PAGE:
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GeForce GTX 1080 Ti At 2.5 GHz+: Overclocking On Air, Water, And LN2

A Heavy-Hitting Power Supply

Beyond the heat sinks and backplate, MSI also doesn't skimp on power delivery. Its engineers used some of the best components available. Despite our extreme experimentation, we simply were not able to trigger any of this card's protection features.

Power: A Trio of Eight-Pin Auxiliary Connectors

MSI's card is powered through three eight-pin auxiliary connectors and its 16-lane PCIe slot. Most GeForce GTX 1080 Tis employ two; why does this one need three?

During normal use, even if you're overclocking, the third connector is completely useless. But when the tuning gets extreme, this card's power consumption jumps through the roof. Dynamic power is defined as P = CV2f, where V is voltage and f is frequency. So, as you might imagine, increasing V has a much bigger effect on P than f. Using certain settings, we have seen spikes beyond 1000W for just the graphics card. You can imagine that, under those conditions, the supplementary connector is a welcome addition. It also reduces the load placed on each cable. By using three connectors instead of two, the wires heat up less. And in the case of a multi-rail power supply, this offers more flexibility for distributing load.

The GPU Power Supply

Arming a card with extra connectors is only helpful if the voltage regulation circuitry can keep up. MSI equips the GeForce GTX 1080 Ti Lightning Z with seven power phases for its GP102 processor, doubled using IR3599s. International Rectifier IR3555Ms handle the conversion from 12V to lower output voltages, integrating the high- and low-side MOSFETs and Schottky diode.

Each of these ICs supports an output current of up to 60A. A quick calculation tells us that two 60A VRMs per phase times seven phases is a maximum of 840A. That's in theory, at least. These VRMs are doubled, so they'll never have to handle 60A. And even after extreme overclocking, the power supply will always incur losses due to heat dissipation and resistance. According to our estimates, we never went above the ~700A range during our most hardcore torture testing.

Again, in theory, with a supply voltage of 1.5V, we arrive at a maximum power consumption of 1260W. Knowing that the 60A rating is for continuous usage, and that the real maximum limit is much higher, we can safely proceed before applying the liquid nitrogen.

International Rectifier's IR3595A, marked with a yellow dot in the image above, controls the power hardware, enabling up to eight phases. It protects the card in multiple ways:

  • OVP and UVP in case the supply voltage is too high or too low.
  • OC Warn and OCP, which warns and protects if the current is too high. 
  • OT Warn and TP, which warns and protects if the temperature gets too high.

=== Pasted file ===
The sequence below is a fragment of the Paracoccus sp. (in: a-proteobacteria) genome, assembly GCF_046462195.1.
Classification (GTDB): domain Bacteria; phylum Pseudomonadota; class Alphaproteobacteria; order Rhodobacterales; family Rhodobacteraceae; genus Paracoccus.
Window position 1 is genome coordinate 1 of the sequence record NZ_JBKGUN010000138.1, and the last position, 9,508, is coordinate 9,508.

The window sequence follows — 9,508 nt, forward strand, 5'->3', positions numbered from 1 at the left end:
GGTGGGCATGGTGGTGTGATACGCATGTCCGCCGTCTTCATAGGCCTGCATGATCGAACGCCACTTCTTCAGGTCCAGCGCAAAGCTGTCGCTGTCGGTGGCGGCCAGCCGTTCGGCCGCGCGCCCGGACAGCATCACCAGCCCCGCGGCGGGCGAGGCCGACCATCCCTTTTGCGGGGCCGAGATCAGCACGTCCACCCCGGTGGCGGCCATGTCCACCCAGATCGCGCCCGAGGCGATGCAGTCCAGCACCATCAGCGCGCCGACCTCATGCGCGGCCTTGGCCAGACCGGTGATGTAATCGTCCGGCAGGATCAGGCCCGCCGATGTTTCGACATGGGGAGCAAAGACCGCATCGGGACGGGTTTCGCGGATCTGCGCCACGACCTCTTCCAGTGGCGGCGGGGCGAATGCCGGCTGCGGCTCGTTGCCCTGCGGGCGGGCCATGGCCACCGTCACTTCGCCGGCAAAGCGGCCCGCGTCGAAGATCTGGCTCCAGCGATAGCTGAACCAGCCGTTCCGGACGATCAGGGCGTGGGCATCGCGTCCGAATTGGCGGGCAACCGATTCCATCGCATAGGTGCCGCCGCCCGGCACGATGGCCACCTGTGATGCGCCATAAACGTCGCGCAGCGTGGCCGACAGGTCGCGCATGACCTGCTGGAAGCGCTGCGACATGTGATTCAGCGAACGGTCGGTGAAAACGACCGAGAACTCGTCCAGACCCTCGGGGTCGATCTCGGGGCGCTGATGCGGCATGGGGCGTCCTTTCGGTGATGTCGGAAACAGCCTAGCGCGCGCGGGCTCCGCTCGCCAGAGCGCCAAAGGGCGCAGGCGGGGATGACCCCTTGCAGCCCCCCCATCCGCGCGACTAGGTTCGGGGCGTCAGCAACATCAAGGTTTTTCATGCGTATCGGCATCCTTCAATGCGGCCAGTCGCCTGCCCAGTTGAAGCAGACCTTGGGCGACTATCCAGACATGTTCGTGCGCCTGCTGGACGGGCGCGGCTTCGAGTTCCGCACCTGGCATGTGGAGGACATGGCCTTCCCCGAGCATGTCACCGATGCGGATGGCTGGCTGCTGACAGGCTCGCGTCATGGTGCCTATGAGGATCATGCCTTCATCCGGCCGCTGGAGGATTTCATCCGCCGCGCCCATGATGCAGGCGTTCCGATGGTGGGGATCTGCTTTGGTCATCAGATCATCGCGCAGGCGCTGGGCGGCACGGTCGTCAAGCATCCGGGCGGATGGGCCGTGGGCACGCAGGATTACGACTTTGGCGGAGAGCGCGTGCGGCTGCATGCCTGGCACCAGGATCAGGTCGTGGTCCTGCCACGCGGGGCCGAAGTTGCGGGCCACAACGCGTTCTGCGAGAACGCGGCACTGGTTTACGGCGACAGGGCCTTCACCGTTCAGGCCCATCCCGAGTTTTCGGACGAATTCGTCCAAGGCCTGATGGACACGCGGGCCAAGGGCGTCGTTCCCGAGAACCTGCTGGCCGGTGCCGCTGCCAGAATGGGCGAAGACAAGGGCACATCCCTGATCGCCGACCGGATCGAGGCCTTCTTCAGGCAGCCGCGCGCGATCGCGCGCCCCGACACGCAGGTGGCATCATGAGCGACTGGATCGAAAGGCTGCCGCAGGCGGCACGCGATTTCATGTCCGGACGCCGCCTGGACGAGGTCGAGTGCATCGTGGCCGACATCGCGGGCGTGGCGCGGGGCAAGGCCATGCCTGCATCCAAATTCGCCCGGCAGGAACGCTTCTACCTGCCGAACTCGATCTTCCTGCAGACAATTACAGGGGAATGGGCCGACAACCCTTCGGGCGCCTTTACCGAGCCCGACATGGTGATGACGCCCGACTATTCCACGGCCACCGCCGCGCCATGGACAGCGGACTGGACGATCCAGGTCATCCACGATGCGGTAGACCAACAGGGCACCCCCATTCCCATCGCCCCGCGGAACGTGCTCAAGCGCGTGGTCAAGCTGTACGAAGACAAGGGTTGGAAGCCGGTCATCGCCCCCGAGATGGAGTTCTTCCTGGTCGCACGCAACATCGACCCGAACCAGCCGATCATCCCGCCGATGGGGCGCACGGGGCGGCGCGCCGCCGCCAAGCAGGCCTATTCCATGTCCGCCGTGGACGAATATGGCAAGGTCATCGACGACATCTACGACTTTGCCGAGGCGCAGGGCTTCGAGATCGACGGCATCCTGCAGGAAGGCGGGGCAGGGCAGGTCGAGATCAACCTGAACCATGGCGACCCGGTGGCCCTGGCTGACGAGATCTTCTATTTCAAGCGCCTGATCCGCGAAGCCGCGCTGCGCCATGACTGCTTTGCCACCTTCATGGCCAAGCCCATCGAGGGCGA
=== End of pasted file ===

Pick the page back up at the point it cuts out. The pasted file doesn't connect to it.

A signal sent by the controller arrives at the aforementioned IR3599s, which dispatch it to the two VRMs per phase. These 14 phases are, therefore, really seven doubled phases. This method is commonly used to increase the reliability of a power phase.

We've become accustomed to seeing manufacturers count all of the supply rails as independent phases for marketing purposes. But really, in this case, it's more correct to say seven phases and 14 supply rails.

The Memory Power Supply

The GDDR5X also needs power. Even though this may seem to be of secondary importance, a stable supply is critical for attaining high memory frequencies. Therefore, MSI dedicates three phases to the modules on its GeForce GTX 1080 Ti Lightning Z. This time, we're really talking about three power phases; no doubling is used.

Equipped with UBIQ QM3816N6 dual N-channel trench MOSFETs, MSI's card runs no risk of lacking current.

Similar to the GPU's power supply, the memory needs a controller. A lower phase count calls for fewer inputs and outputs, though. In the following photo, International Rectifier's 3+2-phase IR3570B PWM controller is shown with a blue dot on it.

Special BIOS and Afterburner Extreme

Boasting a power supply able to strain a nuclear reactor is all well and good, but you have to be able to fully utilize it. That's tough, since Nvidia imposes a number of limitations on its manufacturing partners. However, there's a version of Afterburner out there free of those constraints. Sadly, MSI isn't able to publish it publicly; only extreme overclockers have access to it.

With 2V available to the graphics processor and +500mV for the GDDR5X, this card's maximum frequencies shouldn't be limited by either parameter.

In our screen shot, Power Limit (%) is adjustable up to 125%. But extreme BIOSes allow you to go even further with the Power Limit completely disabled.

MORE Best Graphics Cards


MORE: Overclocking GeForce GTX 1080 Ti To 2.1 GHz Using Water


MORE: How To: Optimizing Your Graphics Card's Cooling

MSI GTX 1080 Ti Lightning ZView Deal
  • rbartar
    What are the "Only one or two other models out there can measure up to its design" ?
    Reply
  • blppt
    Probably the EVGA FTW3 ELITE GAMING or Kingpin model (also perpetually unavailable). Thats all I can think of off the top of my head.
    Reply
  • reimanrules